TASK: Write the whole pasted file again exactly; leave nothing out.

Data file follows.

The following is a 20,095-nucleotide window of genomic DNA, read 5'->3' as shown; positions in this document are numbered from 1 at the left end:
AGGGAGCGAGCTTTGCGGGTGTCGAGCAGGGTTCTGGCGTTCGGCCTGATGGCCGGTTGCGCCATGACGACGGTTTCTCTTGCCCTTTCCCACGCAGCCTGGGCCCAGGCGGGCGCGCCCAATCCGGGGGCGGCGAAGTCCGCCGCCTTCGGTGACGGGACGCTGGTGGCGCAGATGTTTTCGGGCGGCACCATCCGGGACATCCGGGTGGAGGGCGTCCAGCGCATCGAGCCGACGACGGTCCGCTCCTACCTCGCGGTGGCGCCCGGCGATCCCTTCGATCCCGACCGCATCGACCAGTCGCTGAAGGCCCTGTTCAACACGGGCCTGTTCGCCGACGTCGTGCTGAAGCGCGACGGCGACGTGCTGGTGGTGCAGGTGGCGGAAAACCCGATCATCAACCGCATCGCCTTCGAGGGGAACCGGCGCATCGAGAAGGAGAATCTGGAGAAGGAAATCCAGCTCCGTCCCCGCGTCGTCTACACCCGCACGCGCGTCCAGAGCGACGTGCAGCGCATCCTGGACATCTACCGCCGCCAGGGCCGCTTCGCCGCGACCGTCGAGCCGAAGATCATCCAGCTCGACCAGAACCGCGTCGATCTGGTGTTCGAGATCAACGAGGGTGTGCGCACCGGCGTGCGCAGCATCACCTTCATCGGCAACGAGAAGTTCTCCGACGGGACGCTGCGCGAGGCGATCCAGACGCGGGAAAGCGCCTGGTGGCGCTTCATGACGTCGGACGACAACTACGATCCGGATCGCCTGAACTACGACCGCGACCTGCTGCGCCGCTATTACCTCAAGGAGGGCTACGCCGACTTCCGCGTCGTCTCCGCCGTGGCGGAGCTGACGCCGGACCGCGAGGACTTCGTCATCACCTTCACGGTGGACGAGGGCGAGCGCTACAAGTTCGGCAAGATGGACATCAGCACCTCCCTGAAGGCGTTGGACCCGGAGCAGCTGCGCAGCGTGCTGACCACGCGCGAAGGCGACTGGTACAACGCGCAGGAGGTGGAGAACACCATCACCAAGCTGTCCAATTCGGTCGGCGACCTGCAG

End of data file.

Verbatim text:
The following is a 20,095-nucleotide window of genomic DNA, read 5'->3' as shown; positions in this document are numbered from 1 at the left end:
AGGGAGCGAGCTTTGCGGGTGTCGAGCAGGGTTCTGGCGTTCGGCCTGATGGCCGGTTGCGCCATGACGACGGTTTCTCTTGCCCTTTCCCACGCAGCCTGGGCCCAGGCGGGCGCGCCCAATCCGGGGGCGGCGAAGTCCGCCGCCTTCGGTGACGGGACGCTGGTGGCGCAGATGTTTTCGGGCGGCACCATCCGGGACATCCGGGTGGAGGGCGTCCAGCGCATCGAGCCGACGACGGTCCGCTCCTACCTCGCGGTGGCGCCCGGCGATCCCTTCGATCCCGACCGCATCGACCAGTCGCTGAAGGCCCTGTTCAACACGGGCCTGTTCGCCGACGTCGTGCTGAAGCGCGACGGCGACGTGCTGGTGGTGCAGGTGGCGGAAAACCCGATCATCAACCGCATCGCCTTCGAGGGGAACCGGCGCATCGAGAAGGAGAATCTGGAGAAGGAAATCCAGCTCCGTCCCCGCGTCGTCTACACCCGCACGCGCGTCCAGAGCGACGTGCAGCGCATCCTGGACATCTACCGCCGCCAGGGCCGCTTCGCCGCGACCGTCGAGCCGAAGATCATCCAGCTCGACCAGAACCGCGTCGATCTGGTGTTCGAGATCAACGAGGGTGTGCGCACCGGCGTGCGCAGCATCACCTTCATCGGCAACGAGAAGTTCTCCGACGGGACGCTGCGCGAGGCGATCCAGACGCGGGAAAGCGCCTGGTGGCGCTTCATGACGTCGGACGACAACTACGATCCGGATCGCCTGAACTACGACCGCGACCTGCTGCGCCGCTATTACCTCAAGGAGGGCTACGCCGACTTCCGCGTCGTCTCCGCCGTGGCGGAGCTGACGCCGGACCGCGAGGACTTCGTCATCACCTTCACGGTGGACGAGGGCGAGCGCTACAAGTTCGGCAAGATGGACATCAGCACCTCCCTGAAGGCGTTGGACCCGGAGCAGCTGCGCAGCGTGCTGACCACGCGCGAAGGCGACTGGTACAACGCGCAGGAGGTGGAGAACACCATCACCAAGCTGTCCAATTCGGTCGGCGACCTGCAG